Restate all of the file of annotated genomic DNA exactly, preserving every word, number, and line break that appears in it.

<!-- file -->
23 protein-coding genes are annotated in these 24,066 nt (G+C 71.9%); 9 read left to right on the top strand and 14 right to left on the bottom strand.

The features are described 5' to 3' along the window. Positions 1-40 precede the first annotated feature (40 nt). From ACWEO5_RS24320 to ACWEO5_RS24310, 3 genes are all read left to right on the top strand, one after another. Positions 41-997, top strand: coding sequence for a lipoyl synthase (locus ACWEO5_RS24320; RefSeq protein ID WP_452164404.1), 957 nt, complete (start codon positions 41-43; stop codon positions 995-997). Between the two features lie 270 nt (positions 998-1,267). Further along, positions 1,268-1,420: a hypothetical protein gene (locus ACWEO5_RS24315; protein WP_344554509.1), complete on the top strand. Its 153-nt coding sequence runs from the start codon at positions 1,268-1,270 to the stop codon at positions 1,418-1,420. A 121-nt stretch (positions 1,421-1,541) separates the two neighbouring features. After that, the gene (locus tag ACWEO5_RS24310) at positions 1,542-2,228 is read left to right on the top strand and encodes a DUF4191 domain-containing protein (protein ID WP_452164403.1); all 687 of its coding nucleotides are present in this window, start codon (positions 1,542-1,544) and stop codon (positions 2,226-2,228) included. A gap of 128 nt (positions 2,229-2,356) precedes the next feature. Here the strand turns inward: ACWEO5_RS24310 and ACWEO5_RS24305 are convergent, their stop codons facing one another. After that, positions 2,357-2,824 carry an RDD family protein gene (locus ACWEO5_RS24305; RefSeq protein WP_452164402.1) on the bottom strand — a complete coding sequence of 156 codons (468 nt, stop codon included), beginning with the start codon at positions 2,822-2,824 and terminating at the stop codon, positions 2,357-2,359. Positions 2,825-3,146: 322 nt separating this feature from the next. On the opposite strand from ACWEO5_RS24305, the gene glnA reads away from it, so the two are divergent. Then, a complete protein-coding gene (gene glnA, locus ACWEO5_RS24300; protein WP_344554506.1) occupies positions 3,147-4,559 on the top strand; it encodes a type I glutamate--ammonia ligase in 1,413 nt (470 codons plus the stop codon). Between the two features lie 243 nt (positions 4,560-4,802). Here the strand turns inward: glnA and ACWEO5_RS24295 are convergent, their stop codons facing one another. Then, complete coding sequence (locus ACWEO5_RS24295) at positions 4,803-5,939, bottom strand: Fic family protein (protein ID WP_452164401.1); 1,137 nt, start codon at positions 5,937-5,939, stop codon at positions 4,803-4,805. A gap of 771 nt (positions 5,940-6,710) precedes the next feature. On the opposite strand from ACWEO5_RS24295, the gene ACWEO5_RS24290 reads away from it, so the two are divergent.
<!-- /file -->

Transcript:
23 protein-coding genes are annotated in these 24,066 nt (G+C 71.9%); 9 read left to right on the top strand and 14 right to left on the bottom strand.

The features are described 5' to 3' along the window. Positions 1-40 precede the first annotated feature (40 nt). From ACWEO5_RS24320 to ACWEO5_RS24310, 3 genes are all read left to right on the top strand, one after another. Positions 41-997, top strand: coding sequence for a lipoyl synthase (locus ACWEO5_RS24320; RefSeq protein ID WP_452164404.1), 957 nt, complete (start codon positions 41-43; stop codon positions 995-997). Between the two features lie 270 nt (positions 998-1,267). Further along, positions 1,268-1,420: a hypothetical protein gene (locus ACWEO5_RS24315; protein WP_344554509.1), complete on the top strand. Its 153-nt coding sequence runs from the start codon at positions 1,268-1,270 to the stop codon at positions 1,418-1,420. A 121-nt stretch (positions 1,421-1,541) separates the two neighbouring features. After that, the gene (locus tag ACWEO5_RS24310) at positions 1,542-2,228 is read left to right on the top strand and encodes a DUF4191 domain-containing protein (protein ID WP_452164403.1); all 687 of its coding nucleotides are present in this window, start codon (positions 1,542-1,544) and stop codon (positions 2,226-2,228) included. A gap of 128 nt (positions 2,229-2,356) precedes the next feature. Here the strand turns inward: ACWEO5_RS24310 and ACWEO5_RS24305 are convergent, their stop codons facing one another. After that, positions 2,357-2,824 carry an RDD family protein gene (locus ACWEO5_RS24305; RefSeq protein WP_452164402.1) on the bottom strand — a complete coding sequence of 156 codons (468 nt, stop codon included), beginning with the start codon at positions 2,822-2,824 and terminating at the stop codon, positions 2,357-2,359. Positions 2,825-3,146: 322 nt separating this feature from the next. On the opposite strand from ACWEO5_RS24305, the gene glnA reads away from it, so the two are divergent. Then, a complete protein-coding gene (gene glnA, locus ACWEO5_RS24300; protein WP_344554506.1) occupies positions 3,147-4,559 on the top strand; it encodes a type I glutamate--ammonia ligase in 1,413 nt (470 codons plus the stop codon). Between the two features lie 243 nt (positions 4,560-4,802). Here the strand turns inward: glnA and ACWEO5_RS24295 are convergent, their stop codons facing one another. Then, complete coding sequence (locus ACWEO5_RS24295) at positions 4,803-5,939, bottom strand: Fic family protein (protein ID WP_452164401.1); 1,137 nt, start codon at positions 5,937-5,939, stop codon at positions 4,803-4,805. A gap of 771 nt (positions 5,940-6,710) precedes the next feature. On the opposite strand from ACWEO5_RS24295, the gene ACWEO5_RS24290 reads away from it, so the two are divergent.